In a perfect world, candidates would be judged purely on talent, ability, and background. This is not that world. Appearance matters quite a bit in job interviews, criminal sentencing, and overall assessment of character.
The first thing we notice is someone’s appearance. Are they well-groomed, or scrubby? Attractive, or not so much? Even when we’re primed to think otherwise – or believe ourselves above such shallow concerns – humans unconsciously, nearly universally, think attractive people are better in almost every measurable way. In a job interview, it’s important to be aware of and (cautiously) exploit this bias. Appearance matters, whether we like it or not.
In their landmark 1972 study, “What is Beautiful is Good” (pdf), Dion, Berscheid, and Hatfield sought to establish, once and for all, whether there was a measurable bias in favor of attractive people. They found that physically attractive people are presumed to be of better character, happier, and more successful in their chosen occupations. Further, they determined that gender assortment made little difference; ie, subjects rated attractive individuals of the same or opposite gender to be equally superior.
(Fun fact: The study’s title originates in fragment 101 of Sappho’s work, translated by HT Wharton to read, “He who is fair is good, and he who is good will soon be fair also.”)
While we can’t control our genetic endowments, we can take care to cultivate and maintain our appearance, especially when walking into a job interview. Like it or not, your interviewer’s impression of your skills, background, and character varies markedly based on your physical appearance.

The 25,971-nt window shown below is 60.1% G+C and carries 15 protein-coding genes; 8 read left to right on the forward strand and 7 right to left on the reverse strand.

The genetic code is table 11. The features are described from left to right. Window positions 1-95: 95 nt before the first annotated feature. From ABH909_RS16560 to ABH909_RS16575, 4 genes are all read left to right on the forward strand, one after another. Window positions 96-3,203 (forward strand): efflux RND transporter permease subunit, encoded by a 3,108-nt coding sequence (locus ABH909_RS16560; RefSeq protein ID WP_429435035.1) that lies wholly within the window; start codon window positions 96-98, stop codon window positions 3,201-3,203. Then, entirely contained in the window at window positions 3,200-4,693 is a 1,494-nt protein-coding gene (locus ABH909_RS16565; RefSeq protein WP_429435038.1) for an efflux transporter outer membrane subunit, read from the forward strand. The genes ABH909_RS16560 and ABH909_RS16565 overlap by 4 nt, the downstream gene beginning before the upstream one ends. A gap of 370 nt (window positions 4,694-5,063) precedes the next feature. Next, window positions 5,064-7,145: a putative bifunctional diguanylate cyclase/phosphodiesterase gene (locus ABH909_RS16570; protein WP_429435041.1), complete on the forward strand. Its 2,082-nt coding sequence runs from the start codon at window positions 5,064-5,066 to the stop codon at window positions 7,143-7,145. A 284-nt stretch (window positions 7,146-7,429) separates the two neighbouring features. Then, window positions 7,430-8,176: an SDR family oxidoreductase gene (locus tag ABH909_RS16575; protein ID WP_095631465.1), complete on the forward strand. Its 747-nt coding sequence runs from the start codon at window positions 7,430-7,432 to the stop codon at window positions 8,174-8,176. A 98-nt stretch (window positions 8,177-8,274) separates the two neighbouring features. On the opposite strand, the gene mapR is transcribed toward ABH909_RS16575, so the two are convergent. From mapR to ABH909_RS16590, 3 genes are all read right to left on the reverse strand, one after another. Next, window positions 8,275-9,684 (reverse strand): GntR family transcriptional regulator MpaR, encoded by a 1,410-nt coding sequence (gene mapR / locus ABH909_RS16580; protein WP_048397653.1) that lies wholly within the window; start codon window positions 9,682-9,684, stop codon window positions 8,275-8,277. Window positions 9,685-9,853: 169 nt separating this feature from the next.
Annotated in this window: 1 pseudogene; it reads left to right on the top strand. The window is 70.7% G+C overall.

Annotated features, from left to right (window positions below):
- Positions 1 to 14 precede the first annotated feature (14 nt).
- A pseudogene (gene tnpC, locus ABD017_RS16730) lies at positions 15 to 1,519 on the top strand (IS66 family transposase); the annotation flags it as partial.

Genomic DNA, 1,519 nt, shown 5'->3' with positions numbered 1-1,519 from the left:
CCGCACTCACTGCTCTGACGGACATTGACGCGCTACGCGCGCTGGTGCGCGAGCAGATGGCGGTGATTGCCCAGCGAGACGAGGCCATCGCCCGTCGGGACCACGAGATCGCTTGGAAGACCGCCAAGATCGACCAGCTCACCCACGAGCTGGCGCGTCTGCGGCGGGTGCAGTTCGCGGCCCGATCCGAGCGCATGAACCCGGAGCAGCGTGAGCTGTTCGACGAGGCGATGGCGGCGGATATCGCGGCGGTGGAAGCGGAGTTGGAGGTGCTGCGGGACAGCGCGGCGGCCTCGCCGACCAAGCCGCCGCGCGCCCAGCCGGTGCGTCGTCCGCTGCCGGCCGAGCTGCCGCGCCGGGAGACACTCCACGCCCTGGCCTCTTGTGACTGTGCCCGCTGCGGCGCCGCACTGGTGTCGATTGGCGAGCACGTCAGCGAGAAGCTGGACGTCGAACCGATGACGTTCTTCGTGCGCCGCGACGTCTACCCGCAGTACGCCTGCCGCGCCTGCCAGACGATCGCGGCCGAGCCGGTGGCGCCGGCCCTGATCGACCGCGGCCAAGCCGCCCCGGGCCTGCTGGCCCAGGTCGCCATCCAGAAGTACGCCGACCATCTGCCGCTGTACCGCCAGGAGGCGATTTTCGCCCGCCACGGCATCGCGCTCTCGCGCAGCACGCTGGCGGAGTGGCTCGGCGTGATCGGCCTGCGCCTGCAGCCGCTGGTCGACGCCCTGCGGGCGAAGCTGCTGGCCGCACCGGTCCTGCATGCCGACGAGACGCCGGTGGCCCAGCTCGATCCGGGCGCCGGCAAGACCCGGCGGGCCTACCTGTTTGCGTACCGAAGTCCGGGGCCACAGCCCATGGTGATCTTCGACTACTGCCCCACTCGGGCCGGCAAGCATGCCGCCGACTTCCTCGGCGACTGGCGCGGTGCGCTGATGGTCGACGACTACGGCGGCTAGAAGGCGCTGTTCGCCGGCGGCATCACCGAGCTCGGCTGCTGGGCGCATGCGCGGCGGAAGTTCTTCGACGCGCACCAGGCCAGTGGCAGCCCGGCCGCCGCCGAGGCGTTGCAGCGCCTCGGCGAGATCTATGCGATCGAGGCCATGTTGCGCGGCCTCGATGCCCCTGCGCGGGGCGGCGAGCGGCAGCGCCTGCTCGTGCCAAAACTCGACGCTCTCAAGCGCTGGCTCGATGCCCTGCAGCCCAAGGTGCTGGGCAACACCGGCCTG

Appearance Matters When It Matters Least
Especially as engineers, we prefer to think we’re above judging people based on personal appearance, physical attractiveness, or other factors irrelevant to the task at hand. Why should it matter what an engineering candidate looks like? Skills, background, and character are far more important. Sadly, organizational psychologists have known differently since the mid-20th century: appearance matters to human beings in nearly every social context… especially when it should matter least.
Take criminal trials, for example. University of Toronto researchers ran a series of simulated jury trials in 1974, where participants judged attractive and unattractive “defendants” and made punitive recommendations. Before the trial, “jurors” were surveyed regarding their attitudes on physical attractiveness and its specific effect on criminal trials. 93% of those surveyed indicated that physical attractiveness should in no way bias jury decisions, while 79% indicated that character and previous history were valid considerations.
Even when primed with the “right” attitudes, appearance matters. Jurors were less certain of the guilt of physically attractive defendants and recommended more lenient punishments, as compared to trials of unattractive defendants.
It’s unreasonable, I think, to posit an entirely separate mechanism in job interviews for judging the character and history of a stranger, based on limited information. If we can’t completely overcome attractiveness bias in (simulated) criminal contexts, appearance must weigh heavily on judging the competence and character of job applicants.